The Nokia Lumia 820 isn't the flagship phone of the Nokia Lumia range. It doesn't have all the headline-hitting features like a "floating" PureView camera sensor, or 4.5-inch screen with PureMotion HD+ technology, but that doesn't stop it coming with its own array of features to shout about.
But visually, and technically, this phone is arguably more interesting than the 920, so we spent some time with one to find out if this is the phone you should buy from the Windows Phone 8 line-up.
Considerably smaller and lighter than the Lumia 920, the 820 follows none of the same design cues found on its big brother aside from the button placement on the right-hand side of the smartphone and the mandatory Windows Phone buttons beneath the screen - back, home, search.
Instead, the Lumia 820 (which measures 123.8 x 68.5 x 9.9mm and weighs 160g) takes its own style and approach. The curved touchscreen display and the sealed polycarbonate shell found on the Lumia 920 are now gone. Instead you get a plastic, removable - and changeable - back cover, a swappable battery, a microSD card slot expandable up to 64GB and a micro SIM slot.
Gone are the hard lines, the brutal, wide, and fat approach. It is a phone that is much more manageable, much more sleek, much more appealing. It is still a muscle car to Jaguar's E-Type, in its approach to design, but here it works, especially when you opt for the tough cover.
The 820 is available in an array of colours, the two you'll want to look at most closely being the yellow and red. The red is vivid post-box red, and the yellow is neon, paler in tone than canary yellow, and is even more dangerous when it comes to matching your wardrobe. Place this phone on a coffee table or against your face and heads will turn, in a good way. A nice touch is that the included headphones are the same colour as the phone, although this might be a problem if you change the back cover.
Nokia has opted for a 4.3-inch AMOLED display with a screen resolution of 800 x 480 pixels. While to some that sounds disappointing, it's not. The smaller display helps, of course giving you a pixel density of 216ppi, but the resolution is certainly good enough to deliver a crisp and enjoyable experience. Look closely and you will notice fonts have a soft edge to them, but it isn't a deal breaker.
The AMOLED display benefits from Windows Phone 8's "modern" design, and whether you are reading emails, surfing the web, or watching a movie, you'll be happy with the quality of the screen. Because AMOLED screens are naturally more colourful, photos will look a lot more vibrant here than they would on a phone with an LCD screen. That artificial look will appeal to some, and put others off, but we quite like it.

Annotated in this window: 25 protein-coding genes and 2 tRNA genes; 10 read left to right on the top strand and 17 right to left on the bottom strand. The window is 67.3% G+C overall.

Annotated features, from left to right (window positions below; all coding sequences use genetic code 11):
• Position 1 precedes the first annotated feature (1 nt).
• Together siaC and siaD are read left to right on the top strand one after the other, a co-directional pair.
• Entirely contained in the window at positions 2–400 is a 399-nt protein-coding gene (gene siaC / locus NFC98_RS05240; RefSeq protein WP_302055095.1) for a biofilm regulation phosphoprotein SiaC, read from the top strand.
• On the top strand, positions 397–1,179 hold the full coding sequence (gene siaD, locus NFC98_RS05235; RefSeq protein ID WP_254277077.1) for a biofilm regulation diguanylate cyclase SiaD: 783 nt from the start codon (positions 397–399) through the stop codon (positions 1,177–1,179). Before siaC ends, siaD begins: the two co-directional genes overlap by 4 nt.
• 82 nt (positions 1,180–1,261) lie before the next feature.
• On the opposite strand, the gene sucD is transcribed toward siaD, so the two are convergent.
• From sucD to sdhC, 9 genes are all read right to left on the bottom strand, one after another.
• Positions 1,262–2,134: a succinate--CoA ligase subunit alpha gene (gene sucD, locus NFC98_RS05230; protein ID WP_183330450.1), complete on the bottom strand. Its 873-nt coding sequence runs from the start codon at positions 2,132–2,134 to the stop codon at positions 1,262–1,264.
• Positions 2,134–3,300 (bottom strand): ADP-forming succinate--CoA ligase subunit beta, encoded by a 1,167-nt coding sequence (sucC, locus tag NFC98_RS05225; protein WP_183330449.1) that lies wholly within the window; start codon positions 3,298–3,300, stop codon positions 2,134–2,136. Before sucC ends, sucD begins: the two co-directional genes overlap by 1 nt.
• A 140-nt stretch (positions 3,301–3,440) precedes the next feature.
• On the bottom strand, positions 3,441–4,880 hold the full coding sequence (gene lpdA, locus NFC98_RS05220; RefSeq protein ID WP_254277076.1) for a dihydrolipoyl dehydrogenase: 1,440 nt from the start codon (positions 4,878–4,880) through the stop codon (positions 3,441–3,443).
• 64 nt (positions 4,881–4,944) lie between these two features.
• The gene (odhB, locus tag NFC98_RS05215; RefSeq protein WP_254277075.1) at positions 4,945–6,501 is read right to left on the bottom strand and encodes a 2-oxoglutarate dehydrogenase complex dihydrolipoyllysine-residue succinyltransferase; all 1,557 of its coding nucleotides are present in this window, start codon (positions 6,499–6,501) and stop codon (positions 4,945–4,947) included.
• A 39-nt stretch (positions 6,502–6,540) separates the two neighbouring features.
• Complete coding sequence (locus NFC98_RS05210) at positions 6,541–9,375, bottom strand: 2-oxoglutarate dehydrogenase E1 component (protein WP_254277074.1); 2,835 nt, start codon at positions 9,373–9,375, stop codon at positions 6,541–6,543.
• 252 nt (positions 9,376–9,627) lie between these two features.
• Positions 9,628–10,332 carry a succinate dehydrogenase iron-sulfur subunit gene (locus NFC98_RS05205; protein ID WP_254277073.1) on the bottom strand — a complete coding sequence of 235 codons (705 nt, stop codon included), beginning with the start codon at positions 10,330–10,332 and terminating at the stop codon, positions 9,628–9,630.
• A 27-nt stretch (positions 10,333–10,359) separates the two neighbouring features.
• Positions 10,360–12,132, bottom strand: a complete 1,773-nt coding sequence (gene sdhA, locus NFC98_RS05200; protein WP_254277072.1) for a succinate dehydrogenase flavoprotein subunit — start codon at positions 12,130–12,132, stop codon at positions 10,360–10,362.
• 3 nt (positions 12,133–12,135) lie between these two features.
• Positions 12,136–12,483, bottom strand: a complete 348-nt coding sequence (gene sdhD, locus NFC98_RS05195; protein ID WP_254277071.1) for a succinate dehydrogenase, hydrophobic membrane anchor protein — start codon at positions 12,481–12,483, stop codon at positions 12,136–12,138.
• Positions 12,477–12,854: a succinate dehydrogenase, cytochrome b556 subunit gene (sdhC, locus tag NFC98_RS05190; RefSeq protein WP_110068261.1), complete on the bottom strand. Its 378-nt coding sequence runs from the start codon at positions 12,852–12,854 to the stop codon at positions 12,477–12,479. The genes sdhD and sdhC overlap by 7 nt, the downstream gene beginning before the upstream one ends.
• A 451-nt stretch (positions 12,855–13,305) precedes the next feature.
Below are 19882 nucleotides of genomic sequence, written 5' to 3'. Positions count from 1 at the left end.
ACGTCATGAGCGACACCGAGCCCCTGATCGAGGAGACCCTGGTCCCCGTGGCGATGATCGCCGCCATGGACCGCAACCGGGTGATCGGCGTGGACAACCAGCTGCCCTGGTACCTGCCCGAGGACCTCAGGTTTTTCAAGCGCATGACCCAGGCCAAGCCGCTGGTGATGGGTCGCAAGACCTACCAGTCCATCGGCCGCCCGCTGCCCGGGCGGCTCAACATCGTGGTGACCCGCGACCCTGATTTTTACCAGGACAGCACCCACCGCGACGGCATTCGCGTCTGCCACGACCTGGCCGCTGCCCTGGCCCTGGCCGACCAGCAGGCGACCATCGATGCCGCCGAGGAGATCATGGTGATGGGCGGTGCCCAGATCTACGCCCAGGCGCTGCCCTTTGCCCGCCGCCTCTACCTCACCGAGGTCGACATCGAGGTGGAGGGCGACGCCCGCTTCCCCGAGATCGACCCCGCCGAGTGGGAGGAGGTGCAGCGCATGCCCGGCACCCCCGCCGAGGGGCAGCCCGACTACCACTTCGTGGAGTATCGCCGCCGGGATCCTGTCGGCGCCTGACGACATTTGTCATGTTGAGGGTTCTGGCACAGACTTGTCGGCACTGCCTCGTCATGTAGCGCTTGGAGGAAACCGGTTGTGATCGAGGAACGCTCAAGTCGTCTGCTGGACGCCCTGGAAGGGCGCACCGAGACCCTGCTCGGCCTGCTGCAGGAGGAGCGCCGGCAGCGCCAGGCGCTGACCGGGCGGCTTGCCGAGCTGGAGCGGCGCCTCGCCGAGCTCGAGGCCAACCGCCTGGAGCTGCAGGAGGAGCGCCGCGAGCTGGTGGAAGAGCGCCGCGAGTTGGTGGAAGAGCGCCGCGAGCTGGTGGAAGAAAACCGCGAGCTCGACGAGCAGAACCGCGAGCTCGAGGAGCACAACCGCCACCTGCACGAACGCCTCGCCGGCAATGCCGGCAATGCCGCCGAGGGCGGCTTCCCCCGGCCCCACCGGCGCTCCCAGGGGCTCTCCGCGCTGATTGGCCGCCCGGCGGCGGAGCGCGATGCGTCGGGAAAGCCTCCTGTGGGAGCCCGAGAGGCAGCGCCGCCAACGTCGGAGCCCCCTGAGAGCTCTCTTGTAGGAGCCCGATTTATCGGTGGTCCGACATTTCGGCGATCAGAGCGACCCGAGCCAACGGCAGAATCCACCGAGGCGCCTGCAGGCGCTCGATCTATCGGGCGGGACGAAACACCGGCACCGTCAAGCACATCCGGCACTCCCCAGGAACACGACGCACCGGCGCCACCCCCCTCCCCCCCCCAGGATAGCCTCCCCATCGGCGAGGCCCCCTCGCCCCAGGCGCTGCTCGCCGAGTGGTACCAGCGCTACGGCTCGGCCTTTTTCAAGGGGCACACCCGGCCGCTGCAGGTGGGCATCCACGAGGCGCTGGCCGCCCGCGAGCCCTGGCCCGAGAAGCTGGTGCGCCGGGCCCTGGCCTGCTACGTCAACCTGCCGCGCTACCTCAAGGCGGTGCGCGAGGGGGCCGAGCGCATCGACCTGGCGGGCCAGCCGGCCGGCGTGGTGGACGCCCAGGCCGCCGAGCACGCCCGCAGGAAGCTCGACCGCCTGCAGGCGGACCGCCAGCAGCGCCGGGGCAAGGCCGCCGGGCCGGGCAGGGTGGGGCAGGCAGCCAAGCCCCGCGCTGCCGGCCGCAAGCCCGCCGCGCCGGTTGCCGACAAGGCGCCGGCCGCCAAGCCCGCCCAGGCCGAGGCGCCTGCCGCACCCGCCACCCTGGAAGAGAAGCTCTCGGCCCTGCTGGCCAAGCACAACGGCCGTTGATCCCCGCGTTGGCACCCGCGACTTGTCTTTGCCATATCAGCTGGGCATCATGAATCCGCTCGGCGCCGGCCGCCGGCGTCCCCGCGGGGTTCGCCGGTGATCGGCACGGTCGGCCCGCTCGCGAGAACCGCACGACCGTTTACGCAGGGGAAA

The Nokia Lumia 820 is powered by a Qualcomm S4 1.5GHz processor and as you might imagine, that helps it zip along opening apps with speed, helping you surf the internet quickly, giving you an enjoyable experience whatever you do. It is the same processor as Lumia 920, while memory is 1GB, again, the same as its big brother. Resuming apps is quick, and will be even quicker if the developer has worked hard to optimise it for Windows Phone 8.
It's not just about the processor though. Core storage is a rather disappointing 8GB, but with 7GB of SkyDrive storage and a further possible 64GB of storage via microSD you'll have more room than other phones when it comes to storing movies, photos or music.
Be warned though, you can't use the extra storage space for apps, but the OS does give you the ability to manage how you use the memory and where you store photos, music and video accordingly.
Connectivity-wise there is Bluetooth 3.0, NFC for connecting with JBL's speakers, and, in the future, paying for things at your local coffee shop. As you'd expect, b/g/n wireless, HSPA+ across all networks in the UK, and wireless charging are here too.
Although optional in some places around the world, in the UK the Lumia 820 automatically ships with a wireless charging back cover, you've just got to buy the wireless charging pad to make it work.
The Lumia 820 comes with an 8-megapixel camera with a f/2.2 aperture lens and a 26mm focal length. The fact is that it isn't as good as the camera found on the Lumia 920, but it isn't too shabby either, delivering a natural image that isn't overly noisy or full of tricks to try to cover up the noise.
In the software, you get a number of camera settings, but are restricted to a 16:9 or 4:3 aspect ratio when it comes to shooting.
Other tricks offered by Nokia include a focus light to help the camera understand the scene better, and this does make a difference.